Thursday, April 2, 2015

HEY LADY: #NCCE2015 Reflections

In March I had the incredible opportunity to join the Northwest Council for Computer Education as they brought yet another engaging, informative, and energetic conference to the Northwest with #NCCE2015!  

Richard Snyder, Morgan Larsen, Heidi Rogers, Becky Firth, and the entire NCCE team out did themselves this year with an all star line up of keynote speakers and featured presenters. 

The Northwest Council for Computer Education Conference sets itself apart from other "edtech" conferences in an impressive and unique way.  The week of #NCCE2015 started with attending one of three summits.  Gaming/Coding Summit,  Teacher-Librarian Summit, and  IT Summit.  It was refreshing to see a conference that recognizes and respects the position of school librarians as an essential gear in the educational technology dynamics.  

There were also a plethora of workshops attendees could join in on if none of the summits met their particular learning needs.  The conference continued into Thursday and Friday with a wide variety of workshops and sessions for participants to choose from.  The hard part at #NCCE2015 wasn't in finding a good session or workshop, it was trying to decided between great sessions and workshops! If only you could clone yourself and go to all of them!

One trend that I have noticed over the past year or two that I also observed while at #NCCE2015 was the big movement by the education community away from Apple.  Personally, I love Apple products. I have an iPhone 6+, Apple TV, and a MacBook.  Professionally, I would never recommend using Apple in a school setting especially in grades 3- up.  Specifically, iLife/iWork apps like Numbers, Keynote, and Pages.  

As an educator I am dedicated to finding and using technology resources that take me and my students out of the mere Substitution mode in the SAMR Model and into Augmentation, Modification and ReDefinition. iLife/iWork products do not allow of the collaborative and sharing that is needed to truly reach the higher levels of the SAMR Model.  Plainville Community Schools has provided great lesson plan examples using technologies and the lessons equivalent SAMR level.

NCCE offered two options attendees could use that could help teachers and students achieve integration of technology in the higher levels of the SAMR Model.  Google Apps for Education and Microsoft's OneNote and Sway.  For years I have been turned off from Microsoft's products due to the expense and inability of their products to be collaborative.  Google Apps for Education has been on the forefront of providing quality, free, collaborative products.  Attending NCCE has made me take a second look at what Microsoft is doing for schools but I don't feel they have caught up to the awesomeness of Google.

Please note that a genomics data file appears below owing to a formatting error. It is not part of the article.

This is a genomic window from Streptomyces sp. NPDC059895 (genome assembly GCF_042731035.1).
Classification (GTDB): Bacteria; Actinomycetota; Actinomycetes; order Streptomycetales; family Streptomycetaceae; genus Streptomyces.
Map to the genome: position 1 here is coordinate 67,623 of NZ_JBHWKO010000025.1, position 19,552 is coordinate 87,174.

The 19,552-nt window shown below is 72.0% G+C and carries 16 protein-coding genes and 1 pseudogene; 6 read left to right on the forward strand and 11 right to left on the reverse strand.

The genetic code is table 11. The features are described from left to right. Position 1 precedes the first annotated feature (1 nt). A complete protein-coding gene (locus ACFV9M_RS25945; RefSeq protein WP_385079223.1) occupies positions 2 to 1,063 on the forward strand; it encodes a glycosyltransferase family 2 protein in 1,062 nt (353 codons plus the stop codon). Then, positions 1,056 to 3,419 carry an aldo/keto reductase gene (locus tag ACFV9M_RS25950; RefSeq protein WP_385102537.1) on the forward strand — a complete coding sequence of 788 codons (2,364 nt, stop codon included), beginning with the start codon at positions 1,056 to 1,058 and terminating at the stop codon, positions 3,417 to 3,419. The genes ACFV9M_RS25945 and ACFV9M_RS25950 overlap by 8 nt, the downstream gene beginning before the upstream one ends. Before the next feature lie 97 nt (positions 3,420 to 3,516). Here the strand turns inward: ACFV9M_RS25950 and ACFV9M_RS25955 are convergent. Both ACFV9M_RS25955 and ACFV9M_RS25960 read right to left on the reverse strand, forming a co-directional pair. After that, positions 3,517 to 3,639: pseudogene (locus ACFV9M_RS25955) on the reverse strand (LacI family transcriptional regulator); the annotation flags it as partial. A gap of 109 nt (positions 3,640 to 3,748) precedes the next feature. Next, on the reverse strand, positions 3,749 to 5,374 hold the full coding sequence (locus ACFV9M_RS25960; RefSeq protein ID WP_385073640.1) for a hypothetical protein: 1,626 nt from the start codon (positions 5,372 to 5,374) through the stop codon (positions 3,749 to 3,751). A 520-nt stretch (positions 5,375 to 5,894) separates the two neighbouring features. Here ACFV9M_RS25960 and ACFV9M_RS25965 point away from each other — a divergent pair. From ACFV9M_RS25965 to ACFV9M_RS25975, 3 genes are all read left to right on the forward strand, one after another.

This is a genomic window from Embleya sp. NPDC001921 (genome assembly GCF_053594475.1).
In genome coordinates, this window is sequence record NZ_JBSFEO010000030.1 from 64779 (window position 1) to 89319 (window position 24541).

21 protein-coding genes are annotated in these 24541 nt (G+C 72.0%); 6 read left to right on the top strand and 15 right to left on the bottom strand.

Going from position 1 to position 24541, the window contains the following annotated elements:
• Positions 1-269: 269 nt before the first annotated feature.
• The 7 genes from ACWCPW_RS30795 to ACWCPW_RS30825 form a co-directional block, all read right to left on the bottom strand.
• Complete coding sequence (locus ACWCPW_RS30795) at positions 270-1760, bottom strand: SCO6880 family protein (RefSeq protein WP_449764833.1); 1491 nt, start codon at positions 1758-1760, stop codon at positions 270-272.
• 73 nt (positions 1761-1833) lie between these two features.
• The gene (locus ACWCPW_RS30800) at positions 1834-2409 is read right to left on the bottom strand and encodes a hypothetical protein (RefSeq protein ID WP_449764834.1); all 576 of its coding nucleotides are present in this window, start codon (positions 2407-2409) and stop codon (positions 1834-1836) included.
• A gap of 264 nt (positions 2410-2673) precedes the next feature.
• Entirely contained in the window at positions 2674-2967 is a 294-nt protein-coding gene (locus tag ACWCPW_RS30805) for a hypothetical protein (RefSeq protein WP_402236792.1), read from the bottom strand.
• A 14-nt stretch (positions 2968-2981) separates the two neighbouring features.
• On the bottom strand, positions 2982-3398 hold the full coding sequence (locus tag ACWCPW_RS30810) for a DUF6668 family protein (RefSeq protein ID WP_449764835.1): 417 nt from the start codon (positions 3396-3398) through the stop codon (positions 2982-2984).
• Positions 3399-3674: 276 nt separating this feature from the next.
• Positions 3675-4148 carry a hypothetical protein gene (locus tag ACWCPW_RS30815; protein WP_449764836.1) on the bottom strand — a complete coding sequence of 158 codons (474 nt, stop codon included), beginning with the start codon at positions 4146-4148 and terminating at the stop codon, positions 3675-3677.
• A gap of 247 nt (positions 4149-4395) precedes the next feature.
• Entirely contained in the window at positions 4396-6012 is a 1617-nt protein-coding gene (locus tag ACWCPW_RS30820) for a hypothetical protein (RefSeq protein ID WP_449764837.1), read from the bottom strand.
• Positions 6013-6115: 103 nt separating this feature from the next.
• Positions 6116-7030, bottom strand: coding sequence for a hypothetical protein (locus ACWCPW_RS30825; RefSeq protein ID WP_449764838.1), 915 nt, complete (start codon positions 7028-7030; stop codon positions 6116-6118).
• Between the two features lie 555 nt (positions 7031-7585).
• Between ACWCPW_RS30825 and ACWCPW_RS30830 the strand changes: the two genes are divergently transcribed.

While NCCE attendees were filling their heads to overflowing with ideas to take back to their schools, I was busy meeting Twitter friends and presenting a variety of sessions and workshops. One week before leaving for Portland, OR and NCCE I had PRK Laser Eye Surgery and got the contact bandages off the day before I left.  At the time of the surgery I thought that I would be able to see perfectly fine before I got to Portland.  This, however, was not and is not the case! 

As a presenter I rely heavily on reading facial expresses of session attendees to know if someone is confused, has questions, is bored, or is having a good time.  With the PRK my ability to see facial expression was GONE!  I asked attendees in my sessions to help me out by yelling, "Hey LADY! You left a mile back that way!" to let me know they were lost, confused or needed clarification.  

All of my session/workshop attendees were awesome and it actually became quite fun to see who or when the next person would shout, "Hey LADY!"

In the ePortfolio workshop I encouraged attendees to blog. Blog as PD. Blog to reflect.  We incorporated some of our thoughts about #NCCE2015 onto the Padlet below. Please feel free to add your thoughts from NCCE 2015 to this Padlet as well.

Besides meeting my Twitter friends face to face, getting to learn and interact with brilliant educators, and meeting the NCCE "brain trust", my favorite part of NCCE was the closing keynote by Jeff Charbonneau.  Jeff was engaging, funny, personal, thoughtful and encouraging.  I came away from the closing keynote feeling even more dedicated to the students I serve.  

If you missed Jeff's closing keynote you can catch a similar version from ISTE below.

Thank you Portland! Thank you NCCE!  I hope to have the pleasure of joining in the learning adventure with you again soon!

*You can find my NCCE sessions/workshops HERE.

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